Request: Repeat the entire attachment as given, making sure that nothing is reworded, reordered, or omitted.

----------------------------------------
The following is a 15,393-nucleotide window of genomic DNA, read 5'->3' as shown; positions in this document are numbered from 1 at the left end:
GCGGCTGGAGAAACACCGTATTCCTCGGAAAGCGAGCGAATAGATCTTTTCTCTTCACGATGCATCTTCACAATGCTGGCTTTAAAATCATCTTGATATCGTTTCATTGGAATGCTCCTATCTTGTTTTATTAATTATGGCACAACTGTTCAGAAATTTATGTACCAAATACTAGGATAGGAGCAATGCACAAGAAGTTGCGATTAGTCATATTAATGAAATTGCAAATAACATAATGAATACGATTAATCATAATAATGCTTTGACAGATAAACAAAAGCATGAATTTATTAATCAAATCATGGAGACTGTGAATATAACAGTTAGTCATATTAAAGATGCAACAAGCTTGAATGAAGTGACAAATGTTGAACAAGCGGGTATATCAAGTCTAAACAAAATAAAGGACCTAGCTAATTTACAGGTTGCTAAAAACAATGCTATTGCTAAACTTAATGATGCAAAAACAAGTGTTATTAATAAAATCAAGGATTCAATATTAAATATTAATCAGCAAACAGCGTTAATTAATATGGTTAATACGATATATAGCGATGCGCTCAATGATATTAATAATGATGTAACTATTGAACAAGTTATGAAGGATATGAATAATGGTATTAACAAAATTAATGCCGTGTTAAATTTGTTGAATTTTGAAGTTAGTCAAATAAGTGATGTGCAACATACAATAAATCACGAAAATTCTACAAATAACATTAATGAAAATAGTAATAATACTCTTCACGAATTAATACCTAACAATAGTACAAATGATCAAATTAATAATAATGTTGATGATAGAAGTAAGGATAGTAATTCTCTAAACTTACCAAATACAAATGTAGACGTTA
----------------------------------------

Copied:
The following is a 15,393-nucleotide window of genomic DNA, read 5'->3' as shown; positions in this document are numbered from 1 at the left end:
GCGGCTGGAGAAACACCGTATTCCTCGGAAAGCGAGCGAATAGATCTTTTCTCTTCACGATGCATCTTCACAATGCTGGCTTTAAAATCATCTTGATATCGTTTCATTGGAATGCTCCTATCTTGTTTTATTAATTATGGCACAACTGTTCAGAAATTTATGTACCAAATACTAGGATAGGAGCAATGCACAAGAAGTTGCGATTAGTCATATTAATGAAATTGCAAATAACATAATGAATACGATTAATCATAATAATGCTTTGACAGATAAACAAAAGCATGAATTTATTAATCAAATCATGGAGACTGTGAATATAACAGTTAGTCATATTAAAGATGCAACAAGCTTGAATGAAGTGACAAATGTTGAACAAGCGGGTATATCAAGTCTAAACAAAATAAAGGACCTAGCTAATTTACAGGTTGCTAAAAACAATGCTATTGCTAAACTTAATGATGCAAAAACAAGTGTTATTAATAAAATCAAGGATTCAATATTAAATATTAATCAGCAAACAGCGTTAATTAATATGGTTAATACGATATATAGCGATGCGCTCAATGATATTAATAATGATGTAACTATTGAACAAGTTATGAAGGATATGAATAATGGTATTAACAAAATTAATGCCGTGTTAAATTTGTTGAATTTTGAAGTTAGTCAAATAAGTGATGTGCAACATACAATAAATCACGAAAATTCTACAAATAACATTAATGAAAATAGTAATAATACTCTTCACGAATTAATACCTAACAATAGTACAAATGATCAAATTAATAATAATGTTGATGATAGAAGTAAGGATAGTAATTCTCTAAACTTACCAAATACAAATGTAGACGTTA